These are hectic days in which you and I live. There's a lot of pressure on us, a lot coming in on us. Life is moving very rapidly. There's much mental illness, there are many mental breakdowns. There are many people turning to chemicals to slow down, to quiet themselves, to keep from finding themselves. The media conspires against us, especially television conspires against us to keep us going at a hectic, rapid pace, to keep us from ourselves, to keep us from using our own imagination. Many children, when they don't have anything to do, are bored. They don't know what to do with the time. They have to be playing games or they have to be watching television. Now I don't know about you, but when I was a child, I rarely played any formal games. We just made up games, fantasized, used our imagination. Now with so much coming in on children, it's difficult for them to use their own ingenuity. However, I know one family in our church, the Connor family, where Patrick and Kelly play church. One of them is Mark and one of them is Doug, and they fight. I hope that Doug wins all the time! 

Imagination is a great thing, but imagination works when we're quiet and when we allow it to work. People don't read as much, library use is down. How many of you have used our church library? Wow, look at that response! Well, I blew that point!  

God, in a very real sense, can only do what we let him do. God in a very real sense is blocked, is hindered by whatever defenses you put up. You are the one who limits what God can do in your life, and God will never overcome your free will. The power that is available to you through the resurrection of Jesus Christ, the power that comes from him in his own good time is limited by how much you will let him do. 

Jesus told his disciples to regroup, assimilate, wait. How do you wait? What do you do to wait on the Lord? The scripture passage gives us three ways. Number one, Jesus told them to stay in the city, stay in Jerusalem, stay where they are, do what they're doing in the place where they're doing it, right in the midst of their daily lives, right with what God gives them to do—stay there. You don't have to go to any mountain top. You don't have to go out of town. You don't have to go on some retreat. You don't have to go back into the past and remember some beautiful experience that you had. The disciples didn’t have to go back to when he fed the 5,000 at the Sea of Galilee, or when he called them to be disciples. They didn't have to go back to those places. They didn't have to remember the past. Stay right where you are, stay in the city. Whatever God has given you to do, right there in the midst is the power, is the potential for he is there. Live it, experience it, feel it. Do whatever God has given you to do in the place where he's given you to do it. Stay in the city.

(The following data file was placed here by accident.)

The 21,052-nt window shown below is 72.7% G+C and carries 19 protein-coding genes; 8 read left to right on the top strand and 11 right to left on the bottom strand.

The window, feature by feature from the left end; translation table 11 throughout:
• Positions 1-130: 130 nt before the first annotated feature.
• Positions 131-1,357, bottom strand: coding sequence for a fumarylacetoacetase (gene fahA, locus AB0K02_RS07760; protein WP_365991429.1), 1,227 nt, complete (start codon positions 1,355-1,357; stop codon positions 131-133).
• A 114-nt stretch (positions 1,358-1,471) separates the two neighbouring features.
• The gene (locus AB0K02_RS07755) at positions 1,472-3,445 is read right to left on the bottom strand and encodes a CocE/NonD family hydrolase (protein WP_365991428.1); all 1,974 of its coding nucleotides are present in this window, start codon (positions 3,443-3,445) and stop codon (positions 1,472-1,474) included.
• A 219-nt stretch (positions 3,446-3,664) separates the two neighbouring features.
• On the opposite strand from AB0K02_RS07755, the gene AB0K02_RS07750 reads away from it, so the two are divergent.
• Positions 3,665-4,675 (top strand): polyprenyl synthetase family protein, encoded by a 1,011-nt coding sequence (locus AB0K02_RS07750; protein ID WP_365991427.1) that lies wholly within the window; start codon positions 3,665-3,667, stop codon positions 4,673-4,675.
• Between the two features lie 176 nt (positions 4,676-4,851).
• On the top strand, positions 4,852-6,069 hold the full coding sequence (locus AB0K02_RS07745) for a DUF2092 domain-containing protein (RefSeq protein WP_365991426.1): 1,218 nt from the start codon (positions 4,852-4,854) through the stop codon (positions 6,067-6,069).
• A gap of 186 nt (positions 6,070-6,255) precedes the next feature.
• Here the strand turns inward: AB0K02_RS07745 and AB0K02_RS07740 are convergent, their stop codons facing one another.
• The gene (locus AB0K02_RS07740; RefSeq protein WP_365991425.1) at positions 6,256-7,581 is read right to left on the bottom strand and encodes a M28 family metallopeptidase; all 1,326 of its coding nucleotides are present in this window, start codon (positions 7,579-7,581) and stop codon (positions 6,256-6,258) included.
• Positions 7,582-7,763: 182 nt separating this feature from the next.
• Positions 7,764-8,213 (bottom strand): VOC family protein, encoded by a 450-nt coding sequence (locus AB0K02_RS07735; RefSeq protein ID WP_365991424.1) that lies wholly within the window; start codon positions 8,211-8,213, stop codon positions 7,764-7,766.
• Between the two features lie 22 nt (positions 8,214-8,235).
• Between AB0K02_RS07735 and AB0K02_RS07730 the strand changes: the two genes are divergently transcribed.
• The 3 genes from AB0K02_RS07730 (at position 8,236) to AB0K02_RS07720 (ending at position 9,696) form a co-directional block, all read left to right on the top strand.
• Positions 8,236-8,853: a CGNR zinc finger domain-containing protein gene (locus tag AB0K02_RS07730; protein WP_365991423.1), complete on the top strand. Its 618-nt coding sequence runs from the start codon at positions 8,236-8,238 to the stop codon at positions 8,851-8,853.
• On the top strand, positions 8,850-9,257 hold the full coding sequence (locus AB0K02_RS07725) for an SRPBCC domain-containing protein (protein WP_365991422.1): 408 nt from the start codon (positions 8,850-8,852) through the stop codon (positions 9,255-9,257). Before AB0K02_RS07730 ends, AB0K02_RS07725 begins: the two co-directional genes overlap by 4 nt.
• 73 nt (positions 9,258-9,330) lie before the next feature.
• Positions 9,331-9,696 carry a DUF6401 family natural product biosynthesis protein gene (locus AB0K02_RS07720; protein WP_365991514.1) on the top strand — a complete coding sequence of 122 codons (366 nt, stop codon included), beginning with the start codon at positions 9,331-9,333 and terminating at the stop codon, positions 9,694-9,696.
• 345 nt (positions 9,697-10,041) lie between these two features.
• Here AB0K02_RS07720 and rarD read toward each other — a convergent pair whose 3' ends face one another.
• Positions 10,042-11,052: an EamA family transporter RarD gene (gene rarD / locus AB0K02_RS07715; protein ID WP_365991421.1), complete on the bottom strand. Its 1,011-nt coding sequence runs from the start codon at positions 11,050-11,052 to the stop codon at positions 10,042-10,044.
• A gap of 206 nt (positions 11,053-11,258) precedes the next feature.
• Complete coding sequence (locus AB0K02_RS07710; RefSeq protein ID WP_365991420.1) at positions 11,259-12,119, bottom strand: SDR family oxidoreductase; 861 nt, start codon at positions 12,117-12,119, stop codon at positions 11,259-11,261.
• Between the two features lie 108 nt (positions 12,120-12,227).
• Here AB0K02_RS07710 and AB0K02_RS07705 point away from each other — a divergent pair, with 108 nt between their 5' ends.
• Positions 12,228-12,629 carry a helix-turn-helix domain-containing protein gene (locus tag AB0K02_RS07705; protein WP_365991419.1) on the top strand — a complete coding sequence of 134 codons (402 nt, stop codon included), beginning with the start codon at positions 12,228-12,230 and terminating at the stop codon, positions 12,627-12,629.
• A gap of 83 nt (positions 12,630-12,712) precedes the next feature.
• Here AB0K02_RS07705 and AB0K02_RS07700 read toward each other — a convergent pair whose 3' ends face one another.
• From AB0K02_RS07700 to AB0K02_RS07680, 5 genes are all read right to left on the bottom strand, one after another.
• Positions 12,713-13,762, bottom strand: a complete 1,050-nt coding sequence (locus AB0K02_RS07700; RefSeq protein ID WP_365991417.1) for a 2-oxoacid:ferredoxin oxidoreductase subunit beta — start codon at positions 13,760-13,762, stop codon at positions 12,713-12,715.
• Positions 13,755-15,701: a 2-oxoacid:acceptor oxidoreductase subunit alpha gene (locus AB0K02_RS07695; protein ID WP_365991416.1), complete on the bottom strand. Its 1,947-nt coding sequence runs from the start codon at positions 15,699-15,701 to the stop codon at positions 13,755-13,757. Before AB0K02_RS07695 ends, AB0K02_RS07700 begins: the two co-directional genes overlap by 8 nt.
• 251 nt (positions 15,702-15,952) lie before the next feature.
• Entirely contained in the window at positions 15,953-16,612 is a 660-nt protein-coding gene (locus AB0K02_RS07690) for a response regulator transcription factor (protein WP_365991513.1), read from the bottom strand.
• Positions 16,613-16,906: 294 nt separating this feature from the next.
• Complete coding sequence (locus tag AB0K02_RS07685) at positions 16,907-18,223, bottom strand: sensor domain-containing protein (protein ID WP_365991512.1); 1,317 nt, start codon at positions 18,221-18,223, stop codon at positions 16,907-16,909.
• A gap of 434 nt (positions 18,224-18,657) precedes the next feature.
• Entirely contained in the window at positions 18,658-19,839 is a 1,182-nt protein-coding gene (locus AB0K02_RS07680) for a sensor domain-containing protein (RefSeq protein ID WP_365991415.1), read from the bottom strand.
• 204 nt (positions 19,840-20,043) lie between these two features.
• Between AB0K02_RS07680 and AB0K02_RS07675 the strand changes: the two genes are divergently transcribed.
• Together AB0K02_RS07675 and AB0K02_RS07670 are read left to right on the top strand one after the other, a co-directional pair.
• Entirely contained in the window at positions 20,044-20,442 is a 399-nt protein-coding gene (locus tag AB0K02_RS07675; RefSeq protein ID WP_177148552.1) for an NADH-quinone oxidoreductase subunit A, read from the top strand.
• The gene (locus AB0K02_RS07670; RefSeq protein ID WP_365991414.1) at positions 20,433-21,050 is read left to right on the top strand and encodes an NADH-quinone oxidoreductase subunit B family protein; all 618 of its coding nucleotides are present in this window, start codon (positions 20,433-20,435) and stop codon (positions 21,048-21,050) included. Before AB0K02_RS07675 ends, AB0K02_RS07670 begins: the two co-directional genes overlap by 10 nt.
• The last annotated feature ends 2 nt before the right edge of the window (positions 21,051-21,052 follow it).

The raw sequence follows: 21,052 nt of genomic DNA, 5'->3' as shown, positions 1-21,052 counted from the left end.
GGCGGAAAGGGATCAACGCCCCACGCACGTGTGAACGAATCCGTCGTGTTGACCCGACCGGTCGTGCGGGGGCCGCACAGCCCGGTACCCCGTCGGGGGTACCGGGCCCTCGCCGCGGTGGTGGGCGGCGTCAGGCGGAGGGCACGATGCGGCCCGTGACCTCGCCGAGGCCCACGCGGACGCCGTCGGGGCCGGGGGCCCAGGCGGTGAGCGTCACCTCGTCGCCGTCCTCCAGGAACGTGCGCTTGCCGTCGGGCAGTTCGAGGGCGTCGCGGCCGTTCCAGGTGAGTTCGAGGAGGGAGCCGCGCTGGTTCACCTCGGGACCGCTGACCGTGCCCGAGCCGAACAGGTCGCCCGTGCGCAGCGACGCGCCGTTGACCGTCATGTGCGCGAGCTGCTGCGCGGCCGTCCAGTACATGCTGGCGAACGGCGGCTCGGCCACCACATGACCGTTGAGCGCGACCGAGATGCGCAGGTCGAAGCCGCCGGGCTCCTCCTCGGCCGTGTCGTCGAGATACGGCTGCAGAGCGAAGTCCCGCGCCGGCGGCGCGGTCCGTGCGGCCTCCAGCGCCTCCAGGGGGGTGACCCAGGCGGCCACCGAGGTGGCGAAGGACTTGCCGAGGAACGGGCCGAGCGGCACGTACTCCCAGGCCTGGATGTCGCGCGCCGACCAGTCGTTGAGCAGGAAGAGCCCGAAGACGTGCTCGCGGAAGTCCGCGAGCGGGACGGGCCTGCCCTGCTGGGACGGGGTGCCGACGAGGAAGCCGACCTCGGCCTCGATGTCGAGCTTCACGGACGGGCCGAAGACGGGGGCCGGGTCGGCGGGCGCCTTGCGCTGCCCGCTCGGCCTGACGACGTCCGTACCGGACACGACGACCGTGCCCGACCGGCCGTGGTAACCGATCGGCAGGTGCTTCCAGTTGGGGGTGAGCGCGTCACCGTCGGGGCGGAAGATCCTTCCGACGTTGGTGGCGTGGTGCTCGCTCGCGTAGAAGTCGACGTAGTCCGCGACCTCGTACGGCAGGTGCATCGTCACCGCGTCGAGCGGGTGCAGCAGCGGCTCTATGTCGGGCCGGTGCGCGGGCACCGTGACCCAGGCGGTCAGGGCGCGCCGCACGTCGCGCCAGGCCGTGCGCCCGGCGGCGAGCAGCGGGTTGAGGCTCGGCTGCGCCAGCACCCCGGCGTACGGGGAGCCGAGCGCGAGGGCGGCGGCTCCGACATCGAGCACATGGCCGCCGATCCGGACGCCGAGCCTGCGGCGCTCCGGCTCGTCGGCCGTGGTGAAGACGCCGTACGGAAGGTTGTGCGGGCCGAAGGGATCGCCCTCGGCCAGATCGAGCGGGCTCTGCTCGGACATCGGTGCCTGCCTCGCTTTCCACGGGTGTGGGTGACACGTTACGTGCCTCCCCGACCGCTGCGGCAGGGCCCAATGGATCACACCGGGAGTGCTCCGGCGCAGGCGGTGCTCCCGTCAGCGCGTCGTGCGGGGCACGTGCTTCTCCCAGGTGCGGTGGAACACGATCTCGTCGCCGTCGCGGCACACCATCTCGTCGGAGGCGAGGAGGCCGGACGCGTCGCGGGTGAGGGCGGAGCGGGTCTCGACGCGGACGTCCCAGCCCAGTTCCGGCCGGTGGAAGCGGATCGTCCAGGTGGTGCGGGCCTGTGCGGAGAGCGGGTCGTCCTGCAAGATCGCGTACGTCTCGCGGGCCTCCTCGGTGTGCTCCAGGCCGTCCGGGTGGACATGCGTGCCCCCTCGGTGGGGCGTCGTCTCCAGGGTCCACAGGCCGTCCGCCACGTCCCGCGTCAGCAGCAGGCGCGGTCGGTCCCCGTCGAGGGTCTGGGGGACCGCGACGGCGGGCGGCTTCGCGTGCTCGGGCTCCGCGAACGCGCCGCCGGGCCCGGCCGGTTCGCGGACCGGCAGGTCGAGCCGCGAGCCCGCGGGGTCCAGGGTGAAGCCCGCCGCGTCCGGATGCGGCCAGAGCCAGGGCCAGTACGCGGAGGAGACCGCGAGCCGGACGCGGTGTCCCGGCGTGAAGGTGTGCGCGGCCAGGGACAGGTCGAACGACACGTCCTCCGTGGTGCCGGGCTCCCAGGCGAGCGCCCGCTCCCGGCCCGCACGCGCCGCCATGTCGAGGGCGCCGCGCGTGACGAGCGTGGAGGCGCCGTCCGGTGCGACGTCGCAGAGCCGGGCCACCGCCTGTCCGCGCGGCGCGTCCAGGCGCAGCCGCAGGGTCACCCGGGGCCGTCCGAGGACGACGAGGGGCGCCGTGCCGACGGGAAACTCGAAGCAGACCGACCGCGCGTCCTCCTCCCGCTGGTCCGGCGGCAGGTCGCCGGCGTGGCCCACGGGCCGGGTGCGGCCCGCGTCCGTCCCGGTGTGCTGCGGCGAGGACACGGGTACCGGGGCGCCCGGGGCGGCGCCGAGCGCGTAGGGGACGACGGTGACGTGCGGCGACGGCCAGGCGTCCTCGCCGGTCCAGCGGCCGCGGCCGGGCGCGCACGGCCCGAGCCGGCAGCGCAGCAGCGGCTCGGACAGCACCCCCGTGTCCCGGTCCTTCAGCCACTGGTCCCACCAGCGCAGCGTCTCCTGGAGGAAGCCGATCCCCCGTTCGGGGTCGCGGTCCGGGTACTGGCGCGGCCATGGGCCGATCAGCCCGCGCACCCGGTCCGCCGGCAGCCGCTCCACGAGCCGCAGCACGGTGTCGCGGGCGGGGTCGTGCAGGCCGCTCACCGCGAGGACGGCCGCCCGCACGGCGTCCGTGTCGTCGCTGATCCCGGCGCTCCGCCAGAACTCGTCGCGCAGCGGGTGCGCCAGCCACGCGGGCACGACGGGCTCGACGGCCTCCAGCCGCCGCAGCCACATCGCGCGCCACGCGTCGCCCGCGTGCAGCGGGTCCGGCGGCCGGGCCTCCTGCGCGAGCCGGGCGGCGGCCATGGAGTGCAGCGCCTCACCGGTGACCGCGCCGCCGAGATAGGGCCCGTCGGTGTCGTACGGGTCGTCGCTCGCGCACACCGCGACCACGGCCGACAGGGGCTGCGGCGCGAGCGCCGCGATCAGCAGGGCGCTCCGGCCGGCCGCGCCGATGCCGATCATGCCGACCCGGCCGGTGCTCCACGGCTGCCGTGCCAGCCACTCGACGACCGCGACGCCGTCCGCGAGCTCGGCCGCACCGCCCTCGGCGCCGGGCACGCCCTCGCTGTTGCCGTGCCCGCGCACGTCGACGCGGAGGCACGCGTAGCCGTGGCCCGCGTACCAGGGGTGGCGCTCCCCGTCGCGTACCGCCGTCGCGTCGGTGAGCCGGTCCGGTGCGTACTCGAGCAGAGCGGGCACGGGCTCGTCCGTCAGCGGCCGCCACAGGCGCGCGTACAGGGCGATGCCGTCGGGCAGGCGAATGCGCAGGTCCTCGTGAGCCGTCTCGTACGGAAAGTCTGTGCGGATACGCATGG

Secondly, this passage tells us they went confidently to the temple to thank God for his blessings. They rejoiced in the temple, they went to worship. We wait on the Lord with public worship by coming apart weekly, by coming into this place, habitually, regularly worshiping. As worship becomes a habit, as you put yourself into the experience, God can visit you in the drama and the rhythm of the worship service. We begin with praise by singing a hymn and hearing an introit that directs our attention to God. We remember who is with us, We relate to those around us through the greeting time, and we rejoice. Then we go into confession. We look at ourselves and open ourselves that God may visit us. We make ourselves ready so God may come to us in his Word in the Bible reading and in the sermon. We respond to the call of God as it comes to us in the Word with our offerings, with a time of dedication when we bring our money offerings, and we lay them on the altar. Then we offer our prayers for the world, and through that we symbolically offer ourselves. As we put ourselves into the drama of worship, God can visit us. 

And thirdly, the disciples waited. The disciples waited in prayer. Luke tells us in the Book of Acts, that they devoted themselves in one accord to prayer. All of them in one accord. The power of a group, the power of a community in united prayer is beyond imagination. We need personal time for prayer and for group prayer. Prayer is listening to God. Prayer is talking with God. Prayer is being with God. Prayer involves good discipline. Make it a habit. Practice improving the art of praying. Practice the art of putting ourselves where God can speak to us, opening ourselves to him. Pray, listen, talk, be with God. 

Through these means the Holy Spirit came upon those disciples and changed their lives.There is a time to wait.

© 1976 Douglas I. Norris